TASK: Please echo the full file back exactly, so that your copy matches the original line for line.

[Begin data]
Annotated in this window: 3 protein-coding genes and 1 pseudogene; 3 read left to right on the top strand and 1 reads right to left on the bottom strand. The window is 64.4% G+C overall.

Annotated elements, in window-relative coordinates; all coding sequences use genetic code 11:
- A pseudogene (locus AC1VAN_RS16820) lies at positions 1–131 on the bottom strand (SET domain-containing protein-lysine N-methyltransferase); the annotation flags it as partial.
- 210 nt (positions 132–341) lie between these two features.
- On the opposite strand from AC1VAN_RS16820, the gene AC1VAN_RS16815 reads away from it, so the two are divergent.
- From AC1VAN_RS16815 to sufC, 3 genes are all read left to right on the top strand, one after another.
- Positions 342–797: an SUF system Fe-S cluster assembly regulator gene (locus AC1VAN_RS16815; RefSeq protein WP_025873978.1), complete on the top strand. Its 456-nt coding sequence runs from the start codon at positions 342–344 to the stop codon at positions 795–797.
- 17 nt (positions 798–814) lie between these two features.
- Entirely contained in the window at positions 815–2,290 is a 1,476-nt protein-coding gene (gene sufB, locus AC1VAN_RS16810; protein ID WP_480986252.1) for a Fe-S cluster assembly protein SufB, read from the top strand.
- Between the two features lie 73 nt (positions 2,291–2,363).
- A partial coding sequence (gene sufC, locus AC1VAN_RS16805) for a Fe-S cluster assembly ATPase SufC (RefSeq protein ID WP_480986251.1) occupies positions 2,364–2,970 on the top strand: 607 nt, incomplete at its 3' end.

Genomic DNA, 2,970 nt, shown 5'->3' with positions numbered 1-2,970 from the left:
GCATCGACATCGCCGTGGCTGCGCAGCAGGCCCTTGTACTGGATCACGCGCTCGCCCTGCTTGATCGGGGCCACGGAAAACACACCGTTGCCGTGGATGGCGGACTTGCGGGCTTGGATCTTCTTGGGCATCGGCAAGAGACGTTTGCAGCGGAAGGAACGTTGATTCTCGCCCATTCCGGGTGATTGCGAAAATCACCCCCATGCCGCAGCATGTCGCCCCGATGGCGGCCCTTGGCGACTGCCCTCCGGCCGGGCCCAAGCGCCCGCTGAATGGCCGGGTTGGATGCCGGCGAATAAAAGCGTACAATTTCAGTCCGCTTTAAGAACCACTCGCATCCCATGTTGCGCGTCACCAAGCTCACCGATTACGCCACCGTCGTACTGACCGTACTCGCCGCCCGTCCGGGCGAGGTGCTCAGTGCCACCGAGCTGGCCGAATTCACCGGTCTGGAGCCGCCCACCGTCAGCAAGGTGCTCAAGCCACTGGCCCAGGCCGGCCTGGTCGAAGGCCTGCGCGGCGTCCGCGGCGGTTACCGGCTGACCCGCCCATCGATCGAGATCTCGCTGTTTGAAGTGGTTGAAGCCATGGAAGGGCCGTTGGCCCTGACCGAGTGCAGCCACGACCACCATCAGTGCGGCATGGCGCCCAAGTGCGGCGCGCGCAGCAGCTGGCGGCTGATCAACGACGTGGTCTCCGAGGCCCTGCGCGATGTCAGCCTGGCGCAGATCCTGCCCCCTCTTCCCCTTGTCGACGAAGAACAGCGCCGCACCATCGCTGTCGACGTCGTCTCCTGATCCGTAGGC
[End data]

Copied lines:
Annotated in this window: 3 protein-coding genes and 1 pseudogene; 3 read left to right on the top strand and 1 reads right to left on the bottom strand. The window is 64.4% G+C overall.

Annotated elements, in window-relative coordinates; all coding sequences use genetic code 11:
- A pseudogene (locus AC1VAN_RS16820) lies at positions 1–131 on the bottom strand (SET domain-containing protein-lysine N-methyltransferase); the annotation flags it as partial.
- 210 nt (positions 132–341) lie between these two features.
- On the opposite strand from AC1VAN_RS16820, the gene AC1VAN_RS16815 reads away from it, so the two are divergent.
- From AC1VAN_RS16815 to sufC, 3 genes are all read left to right on the top strand, one after another.
- Positions 342–797: an SUF system Fe-S cluster assembly regulator gene (locus AC1VAN_RS16815; RefSeq protein WP_025873978.1), complete on the top strand. Its 456-nt coding sequence runs from the start codon at positions 342–344 to the stop codon at positions 795–797.
- 17 nt (positions 798–814) lie between these two features.
- Entirely contained in the window at positions 815–2,290 is a 1,476-nt protein-coding gene (gene sufB, locus AC1VAN_RS16810; protein ID WP_480986252.1) for a Fe-S cluster assembly protein SufB, read from the top strand.
- Between the two features lie 73 nt (positions 2,291–2,363).
- A partial coding sequence (gene sufC, locus AC1VAN_RS16805) for a Fe-S cluster assembly ATPase SufC (RefSeq protein ID WP_480986251.1) occupies positions 2,364–2,970 on the top strand: 607 nt, incomplete at its 3' end.

Genomic DNA, 2,970 nt, shown 5'->3' with positions numbered 1-2,970 from the left:
GCATCGACATCGCCGTGGCTGCGCAGCAGGCCCTTGTACTGGATCACGCGCTCGCCCTGCTTGATCGGGGCCACGGAAAACACACCGTTGCCGTGGATGGCGGACTTGCGGGCTTGGATCTTCTTGGGCATCGGCAAGAGACGTTTGCAGCGGAAGGAACGTTGATTCTCGCCCATTCCGGGTGATTGCGAAAATCACCCCCATGCCGCAGCATGTCGCCCCGATGGCGGCCCTTGGCGACTGCCCTCCGGCCGGGCCCAAGCGCCCGCTGAATGGCCGGGTTGGATGCCGGCGAATAAAAGCGTACAATTTCAGTCCGCTTTAAGAACCACTCGCATCCCATGTTGCGCGTCACCAAGCTCACCGATTACGCCACCGTCGTACTGACCGTACTCGCCGCCCGTCCGGGCGAGGTGCTCAGTGCCACCGAGCTGGCCGAATTCACCGGTCTGGAGCCGCCCACCGTCAGCAAGGTGCTCAAGCCACTGGCCCAGGCCGGCCTGGTCGAAGGCCTGCGCGGCGTCCGCGGCGGTTACCGGCTGACCCGCCCATCGATCGAGATCTCGCTGTTTGAAGTGGTTGAAGCCATGGAAGGGCCGTTGGCCCTGACCGAGTGCAGCCACGACCACCATCAGTGCGGCATGGCGCCCAAGTGCGGCGCGCGCAGCAGCTGGCGGCTGATCAACGACGTGGTCTCCGAGGCCCTGCGCGATGTCAGCCTGGCGCAGATCCTGCCCCCTCTTCCCCTTGTCGACGAAGAACAGCGCCGCACCATCGCTGTCGACGTCGTCTCCTGATCCGTAGGC